Fast forward to the last decade or so. The Tianjin Watch Factory, now the Seagull Watch Company, offered a limited-edition remake of the original watch, dubbing it the D304. It uses the Seagull ST-19 movement, which is made using the tooling that was originally bought from the Swiss. One assumes that the tooling has been updated along the way. But that limited edition is only available on the secondary market now. Seagull HK (whose connection to Tianjin Seagull is mysterious, but not complete) created their own 1963 reissue. But where did they get the movements? I'm unwilling to believe that they created their own ST-19 line, to sell a few hundred or even a few thousand watches for a coupla hundred bucks each. I can only conclude that they bought the movements from Tianjin. The person driving that project at Seagull HK left to form his own watch-making company, and he continues to offer 1963 reissue watches, as well as several other companies. I believe that Tianjin makes the movements for all of them. But have I stood in the factories watching them being made? No. And neither had anybody else whose willing to say so (in English, at least). I've heard from credible sources that despite the myth that the side-door movements from Tianjin were sub-par, the ST-19's were premium movements with only one line and thus received the full quality control. Tianjin is the most respected of Chinese watch factories, but quality control is still not up to Swiss, Japanese, or German standards, by any means.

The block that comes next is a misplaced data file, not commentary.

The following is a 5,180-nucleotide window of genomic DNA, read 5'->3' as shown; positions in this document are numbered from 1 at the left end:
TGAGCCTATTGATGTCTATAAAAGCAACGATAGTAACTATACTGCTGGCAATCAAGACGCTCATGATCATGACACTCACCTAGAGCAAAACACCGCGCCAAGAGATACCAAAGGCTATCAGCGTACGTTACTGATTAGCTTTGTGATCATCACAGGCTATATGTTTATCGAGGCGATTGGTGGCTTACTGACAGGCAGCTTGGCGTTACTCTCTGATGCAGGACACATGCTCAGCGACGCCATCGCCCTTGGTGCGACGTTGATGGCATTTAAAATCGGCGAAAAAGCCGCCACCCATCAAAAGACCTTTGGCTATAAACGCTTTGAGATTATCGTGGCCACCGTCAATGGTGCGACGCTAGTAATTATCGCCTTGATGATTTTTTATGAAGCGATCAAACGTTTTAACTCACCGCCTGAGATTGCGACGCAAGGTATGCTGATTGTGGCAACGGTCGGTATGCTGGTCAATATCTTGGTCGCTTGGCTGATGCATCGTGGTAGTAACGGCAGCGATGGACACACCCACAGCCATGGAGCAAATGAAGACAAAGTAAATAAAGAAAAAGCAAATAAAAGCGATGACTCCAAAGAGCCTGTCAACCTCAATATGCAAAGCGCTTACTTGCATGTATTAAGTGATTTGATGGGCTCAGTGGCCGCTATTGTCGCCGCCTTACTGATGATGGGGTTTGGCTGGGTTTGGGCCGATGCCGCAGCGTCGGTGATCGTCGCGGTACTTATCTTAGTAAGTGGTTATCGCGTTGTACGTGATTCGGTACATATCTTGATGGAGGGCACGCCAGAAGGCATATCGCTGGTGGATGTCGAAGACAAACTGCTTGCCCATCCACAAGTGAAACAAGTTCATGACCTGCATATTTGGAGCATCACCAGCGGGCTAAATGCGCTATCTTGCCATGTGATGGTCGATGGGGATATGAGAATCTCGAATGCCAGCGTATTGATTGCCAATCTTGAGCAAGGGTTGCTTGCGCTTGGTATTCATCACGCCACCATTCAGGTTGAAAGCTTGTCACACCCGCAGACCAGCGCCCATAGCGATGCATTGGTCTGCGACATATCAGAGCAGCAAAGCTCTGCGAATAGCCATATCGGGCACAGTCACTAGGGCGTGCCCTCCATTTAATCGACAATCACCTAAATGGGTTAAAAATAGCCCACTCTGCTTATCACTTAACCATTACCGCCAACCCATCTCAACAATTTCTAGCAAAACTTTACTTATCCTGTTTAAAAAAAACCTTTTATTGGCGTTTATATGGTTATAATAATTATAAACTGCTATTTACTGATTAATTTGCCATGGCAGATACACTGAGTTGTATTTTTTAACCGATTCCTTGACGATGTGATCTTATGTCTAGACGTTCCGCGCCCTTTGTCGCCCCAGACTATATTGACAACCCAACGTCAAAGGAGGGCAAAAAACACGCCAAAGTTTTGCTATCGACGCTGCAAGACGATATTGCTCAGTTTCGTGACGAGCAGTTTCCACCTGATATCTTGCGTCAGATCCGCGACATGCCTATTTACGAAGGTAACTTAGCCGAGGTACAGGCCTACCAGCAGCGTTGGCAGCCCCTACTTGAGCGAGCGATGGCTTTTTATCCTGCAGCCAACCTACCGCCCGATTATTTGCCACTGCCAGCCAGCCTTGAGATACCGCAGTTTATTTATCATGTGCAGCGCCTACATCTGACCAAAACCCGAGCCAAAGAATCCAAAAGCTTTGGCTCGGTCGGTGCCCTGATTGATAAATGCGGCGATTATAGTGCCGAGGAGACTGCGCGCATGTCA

The bottom line is that the only new watches using the ST-19 movement are bought by people willing to figure out how to buy them. Some searching around will turn up sources. I bought mine a couple of months ago from "Thomas" who hangs out on WUS, and here are some pictures of what I received. The case is 38mm, maybe 13mm thick, with a typically deep-domed acrylic crystal and a display back. The crystal is true to the original design, and I prefer it to some of the modern alteranatives, which always require the case to have a deep bezel that just looks wrong on this particular watch. Anyway, my $240 for the watch plus EMS shipping from Hong Kong got me a the closest thing available to a modern Venus 175.